5 Ways to Cope with the New-Normal Workload
JUNE 30, 2011:
Judy Matysik, Vice President of Client Services, Content & Design
Client Service Integrated Marketing Work-Life Balance
Corporations are doing a great job of doing more with less and increasing productivity. It makes owners, shareholders and creditors very happy. But, what about the staff?
As a marketing professional, you probably face increased productivity demands. You’re required to multitask – plan a marketing strategy, respond to urgent requests for materials, master interactive platforms like social media, implement a new campaign – all the while coping with fewer resources and a limited budget.
It would be nice if this pressure-cooker environment were a temporary blip, but that probably isn’t the case. Increased workloads have become the new normal. That means learning to cope with – and even better, capitalize on – the faster pace of work. Here are five tips:
1. Take a time out. Hospitals have had great success implementing “time out” procedures to help prevent surgical errors. Before surgery starts, the surgeon, nurses, technicians and anesthesia provider pause to verify that it’s the right patient, the right procedure and the right site before proceeding. Apply the same rationale to your projects. Take a deep breath, gather everyone involved and make sure everyone knows what is expected of them and when. It’s worth a half-hour meeting to clarify responsibilities and expectations.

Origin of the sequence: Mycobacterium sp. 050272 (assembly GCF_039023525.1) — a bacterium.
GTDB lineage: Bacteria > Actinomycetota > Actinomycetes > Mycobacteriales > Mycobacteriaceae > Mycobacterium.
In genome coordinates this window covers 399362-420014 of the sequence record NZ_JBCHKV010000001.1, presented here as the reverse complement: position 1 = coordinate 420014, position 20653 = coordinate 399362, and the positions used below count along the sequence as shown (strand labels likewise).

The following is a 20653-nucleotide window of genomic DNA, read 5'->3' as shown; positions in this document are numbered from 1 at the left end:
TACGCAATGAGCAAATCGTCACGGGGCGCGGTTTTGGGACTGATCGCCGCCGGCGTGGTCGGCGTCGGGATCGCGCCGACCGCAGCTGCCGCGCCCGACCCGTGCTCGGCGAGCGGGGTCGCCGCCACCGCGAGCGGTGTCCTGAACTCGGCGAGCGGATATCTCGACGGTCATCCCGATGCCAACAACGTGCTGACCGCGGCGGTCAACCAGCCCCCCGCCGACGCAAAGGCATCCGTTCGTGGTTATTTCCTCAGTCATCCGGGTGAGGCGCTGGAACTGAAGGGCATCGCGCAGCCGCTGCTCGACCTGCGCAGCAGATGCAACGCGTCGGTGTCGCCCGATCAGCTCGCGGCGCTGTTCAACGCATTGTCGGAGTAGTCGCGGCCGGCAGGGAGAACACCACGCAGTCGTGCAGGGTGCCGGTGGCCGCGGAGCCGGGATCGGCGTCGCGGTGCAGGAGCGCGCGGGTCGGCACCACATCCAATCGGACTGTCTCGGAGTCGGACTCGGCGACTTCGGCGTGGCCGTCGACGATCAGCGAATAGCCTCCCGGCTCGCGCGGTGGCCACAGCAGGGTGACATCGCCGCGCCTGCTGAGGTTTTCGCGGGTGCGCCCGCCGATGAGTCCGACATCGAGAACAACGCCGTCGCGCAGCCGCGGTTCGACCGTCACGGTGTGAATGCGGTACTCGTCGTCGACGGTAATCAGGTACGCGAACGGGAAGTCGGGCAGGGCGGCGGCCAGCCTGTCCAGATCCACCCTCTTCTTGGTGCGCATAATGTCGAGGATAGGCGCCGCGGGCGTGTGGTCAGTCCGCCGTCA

2. Limit distractions. If you’re anything like me, a pinging email begs for immediate attention. But you may be better off setting off specific times during the day to check emails or, if you must peek, flagging them to handle later if they aren’t urgent.
3. Prioritize. Your to-do list may be overwhelming, but you can probably assign a priority to everything on it. If you end up with multiple projects that are all high-priority, you may need to outsource. (Shameless plug here: Priority can help with everything from content development to email marketing to web design and development and social media marketing.) Talk to your manager – if the project is important enough, there should be a budget for outsourcing. Otherwise, let him or her determine what takes priority.
4. Ask for help. Again, if you’re like me, you’re a bit of a control freak. But look around you. You have highly skilled coworkers, and maybe one of them can pitch in. It’s likely they’re just as busy, but perhaps one of them has a more flexible deadline. You won’t know unless you ask. Just be sure you are willing to return the favor one day.
5. Take care of yourself. It may seem impossible to squeeze some exercise and a healthy meal into your day or get enough sleep at night, but you are of no use to your customers, members or coworkers if you work yourself sick. A quick walk, nutritious lunch, a chat with a coworker – anything that gets you away from your desk for a few minutes can help keep the stress from becoming overwhelming. You might even free your subconscious to think of a great new idea or time-saving strategy.
This blog post was originally published on the Priority Blog at priorityresults.com/blog. Priority Integrated Marketing is now BlueSpire Strategic Marketing.